Aug 11, 2015
Michigan: Predicted 2015 apple harvest dates

The predicted harvest dates for every MAWN weather station is now available on Enviroweather web site at Michigan State University. In general, 2015 predicted harvest dates are roughly a few days behind normal and a few days ahead of last year. Bloom dates this spring were a few days late in the south, and fairly normal in the rest of the state. However, in the central part of the state, four days straight of very poor weather conditions occurred during full bloom. During this time no pollination occurred, thus the actual harvest dates may be later than the predicted dates.

As always, the weather seems to be unusual each year and 2015 was no different. It began after an extremely cold winter with a slightly late but mostly normal spring. A few frost events occurred in the south part of the state but did relatively minor damage. A few frost marks on fruit are evident. However, significant damaging frost occurred in the north with some orchards losing the crop to the frost. This year, the days between full bloom in the south and full bloom in the north were less than normal. This unusual spring was also characterized by considerable precipitation in some parts of the state. Most apple growers were successful in thinning the crop down to a nice cropload. Some blocks were over thinned. The state’s cropload is approximately normal. Blocks with light croploads will mature three or four days sooner then the predicted harvest dates. Heavy croploads will mature 7 days later than the predicted dates.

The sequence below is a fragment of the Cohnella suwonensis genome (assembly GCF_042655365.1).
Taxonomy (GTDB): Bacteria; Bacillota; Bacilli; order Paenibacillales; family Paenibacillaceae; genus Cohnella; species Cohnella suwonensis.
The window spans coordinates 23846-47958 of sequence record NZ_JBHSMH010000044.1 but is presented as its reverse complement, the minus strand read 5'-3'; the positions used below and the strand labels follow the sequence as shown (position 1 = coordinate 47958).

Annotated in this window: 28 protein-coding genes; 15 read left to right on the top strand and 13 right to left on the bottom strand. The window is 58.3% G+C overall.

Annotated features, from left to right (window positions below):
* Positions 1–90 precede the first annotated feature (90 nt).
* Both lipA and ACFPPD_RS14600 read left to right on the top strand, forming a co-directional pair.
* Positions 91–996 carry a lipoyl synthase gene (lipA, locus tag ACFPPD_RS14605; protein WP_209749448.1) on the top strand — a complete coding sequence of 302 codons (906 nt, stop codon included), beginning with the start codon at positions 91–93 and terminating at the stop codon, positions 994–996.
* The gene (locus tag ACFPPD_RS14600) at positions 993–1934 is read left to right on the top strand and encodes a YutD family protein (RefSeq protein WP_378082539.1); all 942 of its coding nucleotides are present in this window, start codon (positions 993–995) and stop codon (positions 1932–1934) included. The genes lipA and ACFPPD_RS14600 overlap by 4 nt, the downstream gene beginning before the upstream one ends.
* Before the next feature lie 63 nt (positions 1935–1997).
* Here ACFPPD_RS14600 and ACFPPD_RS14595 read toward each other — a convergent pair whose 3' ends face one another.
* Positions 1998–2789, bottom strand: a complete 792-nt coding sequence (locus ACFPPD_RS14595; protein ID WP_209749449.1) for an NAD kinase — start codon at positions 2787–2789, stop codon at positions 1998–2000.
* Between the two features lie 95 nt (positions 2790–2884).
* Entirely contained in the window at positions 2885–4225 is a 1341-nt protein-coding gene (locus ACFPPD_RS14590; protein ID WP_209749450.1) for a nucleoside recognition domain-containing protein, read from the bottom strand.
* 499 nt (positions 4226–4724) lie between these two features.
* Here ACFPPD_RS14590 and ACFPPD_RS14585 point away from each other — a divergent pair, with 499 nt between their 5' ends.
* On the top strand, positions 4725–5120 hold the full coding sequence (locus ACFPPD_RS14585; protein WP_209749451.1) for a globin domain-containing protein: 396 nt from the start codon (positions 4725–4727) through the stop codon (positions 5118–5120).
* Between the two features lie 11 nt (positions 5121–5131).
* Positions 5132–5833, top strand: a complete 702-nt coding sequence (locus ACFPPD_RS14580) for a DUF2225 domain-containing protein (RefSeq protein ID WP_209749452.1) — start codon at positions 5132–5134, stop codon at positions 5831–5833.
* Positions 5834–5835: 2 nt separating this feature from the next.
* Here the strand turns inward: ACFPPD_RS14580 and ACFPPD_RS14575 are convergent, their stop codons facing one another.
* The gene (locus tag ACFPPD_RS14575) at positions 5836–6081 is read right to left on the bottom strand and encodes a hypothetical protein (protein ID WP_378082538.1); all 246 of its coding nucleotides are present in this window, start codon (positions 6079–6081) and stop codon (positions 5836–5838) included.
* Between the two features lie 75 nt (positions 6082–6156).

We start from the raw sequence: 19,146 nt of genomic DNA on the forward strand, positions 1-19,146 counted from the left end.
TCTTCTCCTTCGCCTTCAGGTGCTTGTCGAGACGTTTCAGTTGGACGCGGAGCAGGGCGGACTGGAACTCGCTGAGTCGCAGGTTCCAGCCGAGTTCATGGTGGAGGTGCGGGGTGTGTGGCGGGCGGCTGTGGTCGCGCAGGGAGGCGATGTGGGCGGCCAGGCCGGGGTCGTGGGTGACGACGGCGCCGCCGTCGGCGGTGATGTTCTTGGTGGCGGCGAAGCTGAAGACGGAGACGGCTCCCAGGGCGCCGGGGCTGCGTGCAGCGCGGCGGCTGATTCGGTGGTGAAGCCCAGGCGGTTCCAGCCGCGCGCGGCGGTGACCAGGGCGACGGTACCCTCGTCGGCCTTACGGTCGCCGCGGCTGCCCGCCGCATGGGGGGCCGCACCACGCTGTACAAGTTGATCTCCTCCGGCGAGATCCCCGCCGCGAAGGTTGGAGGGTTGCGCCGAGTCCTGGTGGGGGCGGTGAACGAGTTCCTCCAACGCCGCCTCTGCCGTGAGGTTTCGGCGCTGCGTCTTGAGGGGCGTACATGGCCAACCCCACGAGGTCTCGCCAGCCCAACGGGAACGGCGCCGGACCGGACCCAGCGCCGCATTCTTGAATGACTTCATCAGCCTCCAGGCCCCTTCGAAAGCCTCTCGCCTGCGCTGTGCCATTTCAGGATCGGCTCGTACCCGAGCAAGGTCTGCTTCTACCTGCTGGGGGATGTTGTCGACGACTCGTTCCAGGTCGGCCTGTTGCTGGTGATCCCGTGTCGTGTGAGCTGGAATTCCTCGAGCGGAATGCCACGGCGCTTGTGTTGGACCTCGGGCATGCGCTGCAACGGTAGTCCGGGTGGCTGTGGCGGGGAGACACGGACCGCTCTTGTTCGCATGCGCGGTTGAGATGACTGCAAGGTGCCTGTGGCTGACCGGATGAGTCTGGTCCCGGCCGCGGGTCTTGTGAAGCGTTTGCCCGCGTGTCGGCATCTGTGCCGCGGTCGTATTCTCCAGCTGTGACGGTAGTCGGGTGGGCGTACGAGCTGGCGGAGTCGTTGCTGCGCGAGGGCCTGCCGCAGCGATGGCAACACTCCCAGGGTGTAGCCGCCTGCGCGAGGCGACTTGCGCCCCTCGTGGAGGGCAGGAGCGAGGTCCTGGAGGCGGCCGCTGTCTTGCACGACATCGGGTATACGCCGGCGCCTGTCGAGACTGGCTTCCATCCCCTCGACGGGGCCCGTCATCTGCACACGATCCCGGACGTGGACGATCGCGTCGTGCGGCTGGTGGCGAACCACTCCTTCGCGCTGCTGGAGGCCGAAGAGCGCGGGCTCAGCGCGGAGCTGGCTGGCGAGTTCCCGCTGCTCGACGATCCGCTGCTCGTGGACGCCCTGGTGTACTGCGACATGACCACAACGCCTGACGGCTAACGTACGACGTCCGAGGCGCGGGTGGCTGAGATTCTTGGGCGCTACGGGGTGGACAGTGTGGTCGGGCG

The normal harvest dates for other varieties are listed in Table 3 for the Grand Rapids area. This year’s 2015 predicted dates are a rough estimate based on the McIntosh, Jonathan and Red Delicious predicted dates. Other areas of the state should adjust non-predicted varieties based on their own history. ReTain application should be applied 30 DBH (days before harvest). Use Table 3, 2015 Predicted Harvest Dates for Other Varieties, to time ReTain applications and adjust for varieties and locations.

— Michigan State University




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